Lots of guys on Tour thrive on par 5s. I make my money on par 3s. In fact, since 2001 I've played short holes better than almost anyone else on Tour.
Making birdie on a par 3 might not be as exciting as sinking an eagle putt on a par 5, but it's instrumental to winning championships.
During the 2004 U.S. Open at Shinnecock Hills, I played the tough par-3 7th even par for the week. Meanwhile, the field missed that green 67 percent of the time and averaged almost a half stroke over par. That one hole gave me a two-shot cushion on my competitors, and I won by two strokes.
I've always looked at par 3s as easy holes. So should you. You're given a flat lie and you get to tee the ball up, so making decent contact is fairly simple. The real challenge is in accurately assessing the hole and planning an attack that gives you the best chance to hit the green and set up a birdie putt.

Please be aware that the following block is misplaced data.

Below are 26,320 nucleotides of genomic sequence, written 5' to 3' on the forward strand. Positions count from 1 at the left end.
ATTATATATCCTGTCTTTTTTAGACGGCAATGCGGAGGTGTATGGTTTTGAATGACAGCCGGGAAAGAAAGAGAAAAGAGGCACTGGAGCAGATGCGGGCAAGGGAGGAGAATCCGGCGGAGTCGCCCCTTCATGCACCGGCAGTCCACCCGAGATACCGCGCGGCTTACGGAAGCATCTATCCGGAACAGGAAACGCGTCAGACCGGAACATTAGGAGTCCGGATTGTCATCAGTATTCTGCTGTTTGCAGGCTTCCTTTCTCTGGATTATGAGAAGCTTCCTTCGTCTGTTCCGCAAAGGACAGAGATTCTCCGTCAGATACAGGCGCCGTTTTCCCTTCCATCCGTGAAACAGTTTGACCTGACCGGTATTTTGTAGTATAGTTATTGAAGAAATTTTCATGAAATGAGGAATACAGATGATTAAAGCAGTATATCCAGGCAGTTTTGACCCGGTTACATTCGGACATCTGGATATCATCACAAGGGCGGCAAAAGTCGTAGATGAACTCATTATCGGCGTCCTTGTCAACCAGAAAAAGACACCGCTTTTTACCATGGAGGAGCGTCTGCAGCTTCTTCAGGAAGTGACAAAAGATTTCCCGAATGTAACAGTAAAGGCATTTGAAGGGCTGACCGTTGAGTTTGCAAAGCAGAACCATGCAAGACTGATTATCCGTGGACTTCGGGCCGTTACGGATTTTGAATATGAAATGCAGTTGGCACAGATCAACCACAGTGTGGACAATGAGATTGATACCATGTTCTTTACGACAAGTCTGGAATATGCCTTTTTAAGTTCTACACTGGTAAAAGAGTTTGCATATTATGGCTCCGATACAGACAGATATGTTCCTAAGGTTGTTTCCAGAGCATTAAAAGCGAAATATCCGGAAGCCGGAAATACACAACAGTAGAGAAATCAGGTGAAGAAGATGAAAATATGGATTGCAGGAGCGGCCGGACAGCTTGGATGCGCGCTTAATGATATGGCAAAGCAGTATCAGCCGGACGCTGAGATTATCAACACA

Here's how to properly analyze a par 3 so you can bring short holes to their knees just like I do. My approach is simple, but it works. I'll also share a few new moves that my coach, Gregor Jamieson, has introduced into my swing.
These simple adjustments have made me even more accurate with my irons, and they'll help you, too.